THE STASH OCTOBER 24, 2009
I think Joe Nocera is being uncharitable here:
In other words, much of Wall Street has already moved to better align pay with longer-term performance. Firms have decreased the cash component, and increased stock awards, with strings attached that force them to hold the stock for long periods of time. But that isn’t exactly keeping pay down, which — and let’s be honest here — is what most of the country really wants to see, given how the nation’s bankers helped put us at the brink of financial ruin.
The executives affected by Mr. Feinberg’s ruling aren’t exactly going broke either. For instance, when you add up both the cash and stock components, 14 of Citigroup’s highest-paid executives still stand to make $5 million to $9 million each. And if the company eventually recovers, pays back the bailout money, and sees its stock rise, Mr. Feinberg’s decision to put so much of compensation into stock is going to create huge windfalls for them.
I agree that bankers are still paid way too much money. And it would have been nice if the recent pay reforms--whether the ones Feinberg implemented, or the ones firms like Goldman and Morgan Stanley initiated to preempt more scrutiny--had gone further to reduce pay levels rather than mostly just changing the structure of compensation to create better long-term incentives. But here's the thing: That really wasn't the point.
I know it sounds strange--who's going to slash compensation if not the pay czar? But, in practice, that's just not something you can do in isolation. Compensation reflects a firm's profitability, size, business model, competitors, etc., etc. You're just not going to abruptly decree that people making $2 million a year should instead make $200,000 a year when their firm is booking billions of dollars in profits and has all sorts of unregulated competitors (like hedge funds or foreign banks) who are equally profitable and can afford to pay multi-million dollar salaries.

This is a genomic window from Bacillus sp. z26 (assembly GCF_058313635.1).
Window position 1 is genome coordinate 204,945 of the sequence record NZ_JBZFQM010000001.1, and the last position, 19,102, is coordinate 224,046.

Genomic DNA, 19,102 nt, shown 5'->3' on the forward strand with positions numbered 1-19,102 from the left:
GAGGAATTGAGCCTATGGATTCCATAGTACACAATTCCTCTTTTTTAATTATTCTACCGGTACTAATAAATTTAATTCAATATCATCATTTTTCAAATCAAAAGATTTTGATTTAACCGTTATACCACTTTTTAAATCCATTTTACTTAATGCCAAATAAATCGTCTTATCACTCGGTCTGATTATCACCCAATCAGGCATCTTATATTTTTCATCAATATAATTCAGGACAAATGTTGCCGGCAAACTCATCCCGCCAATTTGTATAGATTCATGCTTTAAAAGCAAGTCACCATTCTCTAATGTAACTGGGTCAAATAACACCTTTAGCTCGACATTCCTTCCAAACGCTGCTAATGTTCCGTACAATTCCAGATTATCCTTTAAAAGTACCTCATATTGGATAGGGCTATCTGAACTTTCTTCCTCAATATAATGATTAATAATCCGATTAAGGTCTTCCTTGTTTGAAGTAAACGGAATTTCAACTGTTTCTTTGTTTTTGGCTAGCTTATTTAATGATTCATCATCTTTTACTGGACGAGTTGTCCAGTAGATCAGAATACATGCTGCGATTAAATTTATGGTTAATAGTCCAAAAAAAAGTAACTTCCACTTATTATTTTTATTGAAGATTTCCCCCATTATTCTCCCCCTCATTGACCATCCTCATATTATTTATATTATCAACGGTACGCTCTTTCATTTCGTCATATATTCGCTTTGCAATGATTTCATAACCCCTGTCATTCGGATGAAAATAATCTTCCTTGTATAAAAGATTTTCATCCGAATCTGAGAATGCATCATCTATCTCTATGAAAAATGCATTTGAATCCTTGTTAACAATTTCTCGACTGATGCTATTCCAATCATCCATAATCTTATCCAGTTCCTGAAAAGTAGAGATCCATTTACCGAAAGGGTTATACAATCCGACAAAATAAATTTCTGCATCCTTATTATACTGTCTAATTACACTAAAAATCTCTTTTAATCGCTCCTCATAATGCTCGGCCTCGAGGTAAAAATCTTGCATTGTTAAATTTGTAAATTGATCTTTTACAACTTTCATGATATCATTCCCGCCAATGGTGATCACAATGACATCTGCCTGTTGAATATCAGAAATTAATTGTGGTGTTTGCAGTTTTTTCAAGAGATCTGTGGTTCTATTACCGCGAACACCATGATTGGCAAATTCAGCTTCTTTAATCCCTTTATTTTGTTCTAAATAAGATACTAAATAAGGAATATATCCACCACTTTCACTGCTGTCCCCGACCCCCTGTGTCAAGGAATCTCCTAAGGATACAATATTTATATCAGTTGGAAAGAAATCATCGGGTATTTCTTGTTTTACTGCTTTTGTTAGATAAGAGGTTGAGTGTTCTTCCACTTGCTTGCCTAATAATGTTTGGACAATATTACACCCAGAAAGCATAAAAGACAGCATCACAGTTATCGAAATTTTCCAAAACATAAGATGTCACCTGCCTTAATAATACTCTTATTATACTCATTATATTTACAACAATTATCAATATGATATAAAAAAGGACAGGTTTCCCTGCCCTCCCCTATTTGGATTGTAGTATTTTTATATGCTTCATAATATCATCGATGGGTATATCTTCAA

Don't get me wrong: I'm not saying we shouldn't address this stuff. I'm just saying you shouldn't expect the pay czar to do it. If you want to really change executive pay, you have to reform the whole structure of the industry. You need to conemplate the sort of thing Paul Volcker is pushing, which is a modern-day Glass Steagall that would separate commercial banking (and some investment banking functions) from proprietary trading--which is to say, separate the banking parts of the business from the hedge fund parts of the business.
The problem today is that the hedge fund part of the business creates huge profits, which drive huge salaries, while the banking part of the business gives the firm access to the Fed's discount window (i.e., cheap, tax-payer subsidized borrowing) and requires the government to bail out the institution if it collapses (at least if the bank is big enough). Separating out the hedge fund parts from the traditional-bank parts would make it so that, if and when the government stepped in to save a bank, at least taxpayers wouldn't have to pay its executives outrageous salaries, too. (Salaries would be lower by virtue of its lower profitability.) But, again, that's not something a pay czar can accomplish. That requires legislation, which would prompt a massive smackdown in Congress. Unless you're prepared for that battle (and I'd be happy to see it), please don't whine about how the pay czar failed to lower executive pay.